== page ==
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Three Days to Never, by Tim Powers, William Morrow, 2006, $25.95.
Un Lun Dun, by China Miéville, Del Rey/Ballantine Books, 2007, $17.95.
LITERATURE and history both set out to explain the apparent world to us, to demonstrate, to witness. Literature does this by making up characters, events, populations, and settings; history, purportedly by amassing fact. But increasingly we understand that the divide is not so great as we thought. With history, we snare facts in our net, then go about trying to suss out their possible and always slippery connections. Our nets will only snare so much, and some of what they do catch, we throw back. History is finally as mutable as memory.
Fantastic literature, arealist literature, sets out to explain the apparent world to us also, while at the same time having at its heart the absolute certainty of other, often unsuspected worlds existing behind, to one side, or in the very same place as this one. It sets a frame around mankind's life and place in the universe, then steps outside the frame.
Fantastic literature has, as well, a fine tradition of brilliant writers more or less following Voltaire's admonition to cultivate their gardens—imaginary gardens which they proceed to fill with real toads. Writers tend by their nature to be outriders; and some of the quirkiest, those who seem not to fit in even among other outriders, are drawn to science fiction and fantasy. I'm thinking here of people like Alfred Bester, Carol Emshwiller, Gene Wolfe, John Crowley.
From 1983's Anubis Gates to Last Call, Expiration Date, and Declare, Tim Powers's work is as instantly recognizable as any of these. Taking limbs from dark fantasy, branches from the paranoiac visions of Philip K. Dick and Thomas Pynchon, he has grafted them onto the currently popular subgenre of alternate history, bending history to his own, quite ahistorical imaginative ends, discovering in the process a singular and spectacular voice. His novels are crazy quilts stitched together from the most improbable material—slices and core samples, ragends and remainders of worlds that seem never to have been meant to coexist, much less collide.
In Three Days to Never we have (and this is the short list) a Shakespeare-quoting father and daughter, time travel, Albert Einstein, a rotting eyeless head used to communicate with the incorporeal, the Mossad, a blind assassin who sees through others' eyes, a lost Charles Chaplin film, 1987's Harmonic Convergence at Mount Shasta, a secret society in existence since Medieval days, ghosts lugging their perceptions and speech ever backward in time as their timelines are obliterated, broods of babies appearing whenever universes are breached.
We also have, of course, all the landmarks of Powersland to steer by: multiple story lines, heavy-duty plotting and characterization, the gritty and the fabulist chockablock, uncanny blends of cerebral invention and breakneck action, abrupt shifts in perception, casual use of ritual magic. And hovering above it all (as John Shirley has noted) the sense that beneath "the fabric of the mundane world, the chatter of the media, the artifacts of history, is a secret realm of vibratory significance." The sense that the miraculous is all about us.
The narrative centers about the search for a time machine invented by Albert Einstein, a device he recognized as far more dangerous than the bomb. It has resurfaced, and apparently been used, by an old woman who seems one moment to have been at home in California and, the next, dying on Mount Shasta during the Harmonic Convergence. On the trail of the device are Mossad operatives, agents of an age-old cabal, and, seemingly, an errant, runaway father. Not on its trail, yet at the intersection of all points, are twelve-year-old Daphne Marrity and her English-professor father Frank.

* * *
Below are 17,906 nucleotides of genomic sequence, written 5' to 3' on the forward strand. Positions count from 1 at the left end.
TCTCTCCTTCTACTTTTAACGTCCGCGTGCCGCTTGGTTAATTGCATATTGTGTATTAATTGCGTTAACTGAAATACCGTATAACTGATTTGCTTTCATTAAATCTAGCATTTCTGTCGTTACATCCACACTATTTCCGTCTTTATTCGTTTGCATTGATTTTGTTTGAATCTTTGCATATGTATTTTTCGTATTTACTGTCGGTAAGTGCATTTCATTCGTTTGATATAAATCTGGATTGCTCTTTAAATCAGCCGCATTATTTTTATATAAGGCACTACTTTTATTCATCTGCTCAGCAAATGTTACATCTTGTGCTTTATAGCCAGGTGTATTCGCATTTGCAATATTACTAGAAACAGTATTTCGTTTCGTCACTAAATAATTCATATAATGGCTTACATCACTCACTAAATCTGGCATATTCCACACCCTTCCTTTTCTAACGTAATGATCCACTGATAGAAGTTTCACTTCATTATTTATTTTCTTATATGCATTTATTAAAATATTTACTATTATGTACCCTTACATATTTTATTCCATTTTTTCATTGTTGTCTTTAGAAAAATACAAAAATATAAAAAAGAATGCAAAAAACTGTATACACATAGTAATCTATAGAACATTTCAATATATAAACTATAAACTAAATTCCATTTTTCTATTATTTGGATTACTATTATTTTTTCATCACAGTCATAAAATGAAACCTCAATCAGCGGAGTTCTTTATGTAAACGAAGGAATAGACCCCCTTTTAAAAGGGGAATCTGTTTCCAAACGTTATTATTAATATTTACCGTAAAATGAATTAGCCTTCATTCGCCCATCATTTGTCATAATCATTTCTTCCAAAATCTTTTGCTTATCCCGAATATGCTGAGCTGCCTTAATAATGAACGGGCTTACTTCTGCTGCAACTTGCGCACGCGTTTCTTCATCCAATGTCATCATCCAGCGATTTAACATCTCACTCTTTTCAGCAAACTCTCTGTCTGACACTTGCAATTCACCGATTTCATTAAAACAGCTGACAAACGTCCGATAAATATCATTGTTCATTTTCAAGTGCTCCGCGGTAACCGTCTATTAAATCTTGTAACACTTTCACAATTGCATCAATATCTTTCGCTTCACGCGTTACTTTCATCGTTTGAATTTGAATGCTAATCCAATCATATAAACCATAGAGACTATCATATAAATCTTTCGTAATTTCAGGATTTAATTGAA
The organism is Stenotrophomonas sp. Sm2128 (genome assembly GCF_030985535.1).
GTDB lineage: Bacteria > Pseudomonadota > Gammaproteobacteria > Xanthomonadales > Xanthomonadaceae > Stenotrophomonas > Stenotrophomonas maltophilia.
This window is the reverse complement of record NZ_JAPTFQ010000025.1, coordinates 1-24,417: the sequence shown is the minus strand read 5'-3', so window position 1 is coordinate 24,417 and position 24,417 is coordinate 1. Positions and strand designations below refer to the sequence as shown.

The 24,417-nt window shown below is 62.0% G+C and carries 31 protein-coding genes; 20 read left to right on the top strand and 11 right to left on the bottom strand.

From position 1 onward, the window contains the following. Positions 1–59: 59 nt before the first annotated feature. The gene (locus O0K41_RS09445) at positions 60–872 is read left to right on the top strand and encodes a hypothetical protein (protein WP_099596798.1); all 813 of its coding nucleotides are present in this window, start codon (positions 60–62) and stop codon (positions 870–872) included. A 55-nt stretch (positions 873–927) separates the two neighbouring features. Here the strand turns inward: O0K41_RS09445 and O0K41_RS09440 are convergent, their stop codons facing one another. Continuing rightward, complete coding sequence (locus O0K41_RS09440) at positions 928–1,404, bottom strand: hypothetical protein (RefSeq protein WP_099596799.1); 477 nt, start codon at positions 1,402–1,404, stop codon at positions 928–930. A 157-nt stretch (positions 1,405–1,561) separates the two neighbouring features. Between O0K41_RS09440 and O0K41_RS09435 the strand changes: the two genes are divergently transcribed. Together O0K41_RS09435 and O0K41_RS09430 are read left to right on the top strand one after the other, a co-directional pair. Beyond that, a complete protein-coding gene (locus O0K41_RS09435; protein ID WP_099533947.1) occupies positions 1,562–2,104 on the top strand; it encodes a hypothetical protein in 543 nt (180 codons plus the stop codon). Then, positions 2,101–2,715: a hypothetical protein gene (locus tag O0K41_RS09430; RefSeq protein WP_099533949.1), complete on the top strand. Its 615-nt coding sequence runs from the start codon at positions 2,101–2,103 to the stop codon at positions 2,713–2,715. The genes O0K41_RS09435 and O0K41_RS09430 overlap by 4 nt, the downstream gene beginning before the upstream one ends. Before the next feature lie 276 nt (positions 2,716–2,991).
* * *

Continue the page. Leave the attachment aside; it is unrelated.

Here, from quite early in the novel when pieces of Powers's quilt first begin to come together, is Daphne discovering unsuspected abilities. She has been watching a videocassette of what she believed to be Pee-wee's Big Adventure but which is instead a lost silent film, a key—like the cement slab bearing Chaplin's handprint stolen from outside Graumann's Chinese Theater—to the time machine.
"And then the house lost its balance and began to tip over into the pit—for a moment Daphne couldn't feel the couch under her, she was falling—and in a panic she grabbed with her whole mind.Mossad, Vesper, sub-agent, or relative, each of the supplicants has his or her own agenda. Charlotte wants to undo her fall and return to innocence, by whatever means prove necessary; she believes that gaining access to the time machine will make this possible. Blind, she sees through the eyes of others, and is to the Vespers simply a tool, used much like the Baphomet head that terrifies her.
"She had lit a cigarette to kill the spicy smell of the thing….Mossad operative Lepidopt wants to undo the Yom Kippur War. In the last days of that war, as he touched the Western Wall, much of his hand was blown away, the blow leaving behind a strange prescience. Twelve times in the twenty years since, he has, in the midst of daily life, realized that he will do some one thing never again.
"In 1970, three years after he had touched the Western Wall for the first and last time, he had attended a performance of Rimsky-Korsakov's Scheherazade at the Mann Auditorium in Tel Aviv, and as the last notes of the Allegro Molto echoed away, he had suddenly been positive that he would not ever hear Scheherazade again. "Two years after that he had visited Paris for the last time; not long afterward he had discovered that he would never again swim in the ocean…. Just during this last year he had, for the last time, changed a tire, eaten a tuna sandwich, petted a cat, and seen a movie in a theater…. " [39-40]Even as he, along with Charlotte and all the others, strives to undo, Lepidopt is himself being undone.